Time: 2am; Date: Sometime in August 2008; Place: Veerampattinam, just beyond Puducherry.
The Tata Teleservices (TTSL) corporate sustainability team is out on the beach, looking at the frenzied activity of fishermen readying to go out to sea. This is a daily — or rather nightly — routine, when the men get into their boats with their fishing nets and push off into deep waters to return with their catch when it’s light. But for the TTSL team this isn’t routine. In fact, it’s magic, as they watch the full moon cast its silvery light on the waters of the Bay of Bengal.
As they savour the scene, they are suddenly jolted by the sound of wailing women. In some coastal areas, a ritual exists where women wail in the night as their husbands set sail. This is an age-old tradition of tricking fate with premature mourning to ensure that the boats return safely.
As you would expect, that sets urban minds racing — can technology be used to make the fishermen’s nightly journeys safer? Out come the Tata Indicom phones. Do these handsets hold the key?
The TTSL team decides to talk to the fishermen the next day. “Why don’t you have mobile phones?” “Because fish don’t talk!” says one of them, and everyone doubles up in laughter. But engineers back at TTSL and its partner companies Qualcomm and Astute Technologies are made of sterner stuff. ‘Why not make fish talk?’ they say to themselves.
The Indian Centre for Oceanographic Studies in Hyderabad has done detailed studies of the waters around India. This includes satellite maps of the surface of the sea and even maps of floating chlorophyll. Since fish feed on phytoplankton near chlorophyll, satellite mapping of floating chlorophyll would be a good indicator of the location of schools of fish.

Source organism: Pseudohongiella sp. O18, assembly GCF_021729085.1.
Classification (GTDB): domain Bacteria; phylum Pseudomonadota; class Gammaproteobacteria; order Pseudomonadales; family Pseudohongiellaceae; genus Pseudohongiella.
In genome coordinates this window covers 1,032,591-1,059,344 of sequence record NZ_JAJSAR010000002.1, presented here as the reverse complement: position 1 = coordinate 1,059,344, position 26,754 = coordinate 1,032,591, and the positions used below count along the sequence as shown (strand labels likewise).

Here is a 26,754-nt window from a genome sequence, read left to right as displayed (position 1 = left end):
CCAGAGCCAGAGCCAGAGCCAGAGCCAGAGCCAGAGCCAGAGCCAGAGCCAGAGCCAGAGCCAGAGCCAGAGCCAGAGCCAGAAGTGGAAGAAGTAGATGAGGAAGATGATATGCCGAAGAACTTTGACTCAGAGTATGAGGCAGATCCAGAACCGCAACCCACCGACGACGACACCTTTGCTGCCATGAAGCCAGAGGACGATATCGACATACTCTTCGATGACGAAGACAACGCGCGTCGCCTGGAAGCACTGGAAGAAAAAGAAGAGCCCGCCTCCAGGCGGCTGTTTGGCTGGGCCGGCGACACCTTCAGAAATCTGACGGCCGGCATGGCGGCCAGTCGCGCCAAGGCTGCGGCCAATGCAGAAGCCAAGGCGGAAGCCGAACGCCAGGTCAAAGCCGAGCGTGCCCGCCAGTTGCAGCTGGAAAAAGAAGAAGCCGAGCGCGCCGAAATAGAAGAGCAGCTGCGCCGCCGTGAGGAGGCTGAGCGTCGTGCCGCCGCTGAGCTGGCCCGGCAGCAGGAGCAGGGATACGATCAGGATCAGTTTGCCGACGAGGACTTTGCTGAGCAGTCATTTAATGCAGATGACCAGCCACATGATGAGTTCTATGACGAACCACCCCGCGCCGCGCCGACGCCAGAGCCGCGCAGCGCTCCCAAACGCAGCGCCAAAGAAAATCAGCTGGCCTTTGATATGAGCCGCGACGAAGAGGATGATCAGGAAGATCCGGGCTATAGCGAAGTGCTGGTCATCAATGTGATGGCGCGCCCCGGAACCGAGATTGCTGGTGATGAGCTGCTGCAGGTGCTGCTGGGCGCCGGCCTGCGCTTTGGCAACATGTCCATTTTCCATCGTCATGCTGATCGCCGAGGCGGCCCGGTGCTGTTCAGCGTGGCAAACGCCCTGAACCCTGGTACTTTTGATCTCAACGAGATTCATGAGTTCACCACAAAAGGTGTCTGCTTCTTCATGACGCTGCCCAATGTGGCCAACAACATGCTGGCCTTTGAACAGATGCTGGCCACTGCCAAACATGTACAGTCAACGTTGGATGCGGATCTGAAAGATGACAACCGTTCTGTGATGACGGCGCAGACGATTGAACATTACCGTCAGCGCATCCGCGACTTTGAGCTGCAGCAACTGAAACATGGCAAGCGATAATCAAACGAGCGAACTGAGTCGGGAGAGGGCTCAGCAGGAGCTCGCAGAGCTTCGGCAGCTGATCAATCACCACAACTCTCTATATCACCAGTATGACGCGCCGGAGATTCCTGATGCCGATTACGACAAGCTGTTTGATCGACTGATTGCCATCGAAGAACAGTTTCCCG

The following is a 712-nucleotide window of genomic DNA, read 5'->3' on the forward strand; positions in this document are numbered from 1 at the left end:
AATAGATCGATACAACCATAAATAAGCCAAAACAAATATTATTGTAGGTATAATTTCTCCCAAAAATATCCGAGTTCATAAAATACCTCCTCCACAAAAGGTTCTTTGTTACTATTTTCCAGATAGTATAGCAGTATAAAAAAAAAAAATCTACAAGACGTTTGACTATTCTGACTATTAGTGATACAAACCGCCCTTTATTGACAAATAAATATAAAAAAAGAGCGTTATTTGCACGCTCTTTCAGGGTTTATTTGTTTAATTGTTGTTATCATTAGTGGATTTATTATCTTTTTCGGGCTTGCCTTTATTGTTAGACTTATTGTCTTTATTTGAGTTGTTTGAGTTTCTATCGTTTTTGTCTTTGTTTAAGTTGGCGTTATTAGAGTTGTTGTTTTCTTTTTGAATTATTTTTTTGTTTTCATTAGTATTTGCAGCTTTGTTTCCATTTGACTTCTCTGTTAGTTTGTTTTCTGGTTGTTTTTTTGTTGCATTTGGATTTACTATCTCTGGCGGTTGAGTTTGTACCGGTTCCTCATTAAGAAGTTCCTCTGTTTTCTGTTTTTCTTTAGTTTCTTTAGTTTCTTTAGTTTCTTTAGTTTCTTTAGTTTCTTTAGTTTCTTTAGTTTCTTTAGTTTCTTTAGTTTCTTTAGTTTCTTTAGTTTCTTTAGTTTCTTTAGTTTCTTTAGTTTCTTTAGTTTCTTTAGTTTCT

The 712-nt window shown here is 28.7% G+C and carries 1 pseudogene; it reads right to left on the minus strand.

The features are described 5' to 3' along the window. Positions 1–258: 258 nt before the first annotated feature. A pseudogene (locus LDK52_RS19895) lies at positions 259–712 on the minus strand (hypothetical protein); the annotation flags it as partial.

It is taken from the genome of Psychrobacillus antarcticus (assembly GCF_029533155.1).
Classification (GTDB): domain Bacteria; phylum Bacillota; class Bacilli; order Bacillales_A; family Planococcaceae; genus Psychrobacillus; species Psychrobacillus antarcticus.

The fishermen get precise information on the location of schools of fish, thus cutting down considerably on their time out at sea. Additionally, the handset would also give information on wave heights, wind velocities and direction, thus allowing fishermen to plot a safe course and return to shore in case inclement weather lurks around the corner. Finally, the cell phones would also give market information, demands and prices to enable fishermen to optimise the value of their catch. The service stands to impact nearly 27 million fishermen's livelihood along the 8,100-km-long Indian coastline.
And you thought cell phones were only for talking!